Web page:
Monday, 9 February 2015

Up The Junction (1965)



Up The Junction has three lives; a source novel by Nell Dunn, this Wednesday Play directed by Ken Loach, and a feature film adaptation directed by Peter Collinson some three years after this broadcast.

Dunn's novel was based on conversations she overheard among women around the Clapham Junction area and this fragmentary style is seized upon by Ken Loach in his play. It's a groundbreaking piece which contributed towards the legalisation of abortion in 1967.



Bearing that impact in mind, its understandable that the drama is includes several documentary (or faux documentary) elements, including an interview with a doctor, who talks of the need for a change in the law, to prevent fatal back street abortions and George Sewell's unscrupulous and racist tallyman speaking directly to camera as he conducts his rounds. 

This mix of the factual and fictional, whilst adding to the fragmentary nature, can be a little confusing as characters drop in, say their piece and drop out again. But for Loach and his collaborator Tony Garnett this was a vital device when considering the scheduling of The Wednesday Play strand, which came after the nightly news. They believed that the programme merited a say on contemporary, current affairs.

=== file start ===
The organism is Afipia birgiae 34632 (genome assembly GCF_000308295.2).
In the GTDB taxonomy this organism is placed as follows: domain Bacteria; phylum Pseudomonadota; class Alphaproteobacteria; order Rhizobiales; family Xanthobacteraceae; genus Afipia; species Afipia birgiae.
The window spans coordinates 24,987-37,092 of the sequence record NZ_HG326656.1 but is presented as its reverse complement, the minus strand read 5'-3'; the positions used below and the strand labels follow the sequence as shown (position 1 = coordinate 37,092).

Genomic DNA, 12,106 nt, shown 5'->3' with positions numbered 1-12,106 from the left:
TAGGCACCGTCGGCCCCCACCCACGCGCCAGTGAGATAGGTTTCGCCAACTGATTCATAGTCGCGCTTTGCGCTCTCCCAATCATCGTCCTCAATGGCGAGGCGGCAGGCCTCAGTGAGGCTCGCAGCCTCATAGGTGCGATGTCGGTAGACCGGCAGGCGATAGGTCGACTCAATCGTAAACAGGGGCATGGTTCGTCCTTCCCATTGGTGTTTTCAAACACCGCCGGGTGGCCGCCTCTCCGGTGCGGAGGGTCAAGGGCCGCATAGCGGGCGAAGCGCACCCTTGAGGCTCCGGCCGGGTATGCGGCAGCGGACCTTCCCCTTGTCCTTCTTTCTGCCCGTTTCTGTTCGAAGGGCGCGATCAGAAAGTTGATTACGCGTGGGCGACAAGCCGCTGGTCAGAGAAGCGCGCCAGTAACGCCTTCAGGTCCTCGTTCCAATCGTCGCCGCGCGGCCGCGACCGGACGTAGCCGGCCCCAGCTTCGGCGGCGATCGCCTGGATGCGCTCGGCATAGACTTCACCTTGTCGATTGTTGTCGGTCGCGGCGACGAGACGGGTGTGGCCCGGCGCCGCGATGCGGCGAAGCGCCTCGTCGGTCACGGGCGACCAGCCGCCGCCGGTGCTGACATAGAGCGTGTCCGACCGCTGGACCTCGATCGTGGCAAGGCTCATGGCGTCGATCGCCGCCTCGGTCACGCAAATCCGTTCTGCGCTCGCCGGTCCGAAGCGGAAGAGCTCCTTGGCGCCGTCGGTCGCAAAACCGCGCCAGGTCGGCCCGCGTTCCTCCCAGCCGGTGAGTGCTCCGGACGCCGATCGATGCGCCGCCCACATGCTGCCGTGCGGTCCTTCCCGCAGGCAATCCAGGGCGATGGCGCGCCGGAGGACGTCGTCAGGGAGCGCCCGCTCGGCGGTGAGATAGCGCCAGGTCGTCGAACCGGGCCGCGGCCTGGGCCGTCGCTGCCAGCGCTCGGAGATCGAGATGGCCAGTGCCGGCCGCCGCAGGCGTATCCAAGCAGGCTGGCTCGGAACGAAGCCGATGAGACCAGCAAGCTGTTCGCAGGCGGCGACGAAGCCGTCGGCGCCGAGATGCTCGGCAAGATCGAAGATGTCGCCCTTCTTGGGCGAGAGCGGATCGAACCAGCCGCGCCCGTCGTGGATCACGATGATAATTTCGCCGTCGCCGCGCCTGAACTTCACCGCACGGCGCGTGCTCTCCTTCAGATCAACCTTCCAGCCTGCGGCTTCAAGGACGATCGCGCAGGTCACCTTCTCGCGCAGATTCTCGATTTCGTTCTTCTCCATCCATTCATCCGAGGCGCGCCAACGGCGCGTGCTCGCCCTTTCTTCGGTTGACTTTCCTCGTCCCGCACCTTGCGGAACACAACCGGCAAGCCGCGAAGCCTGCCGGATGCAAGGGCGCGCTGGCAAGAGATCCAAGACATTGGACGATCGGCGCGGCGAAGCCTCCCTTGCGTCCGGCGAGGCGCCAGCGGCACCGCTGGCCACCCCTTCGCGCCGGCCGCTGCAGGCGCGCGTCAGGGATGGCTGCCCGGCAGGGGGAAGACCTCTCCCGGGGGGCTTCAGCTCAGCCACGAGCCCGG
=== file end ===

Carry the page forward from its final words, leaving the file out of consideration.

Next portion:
It's documentarian style gives the piece its deeply authentic credentials and the enjoyable lively and raucous air keeps it fresh even today, fifty years on although the language and promiscuity that so shocked some critics (Mary Whitehouse somewhat inevitably chief among them) at the time naturally appears very mild now. Nevertheless, you do genuinely feel like you're in the middle of the action depicted, brushing shoulders with real people rather than watching a play and that's a remarkable achievement both then and - perhaps even more so - now.



Up The Junction is available on the excellent boxset Ken Loach at the BBC, along with many other great TV plays Ken helmed. But some aren't as lucky and remain languishing in the BBC vaults unwatched. To get the BBC to consider repeating some of these classic Wednesday Play's and Play For Today's please sign the petition I started here

1 comment:

  1. I love the feature film but have not seen the Loach TV drama. Thanks for the info. Our cat is named after Nell Dunn.

    ReplyDelete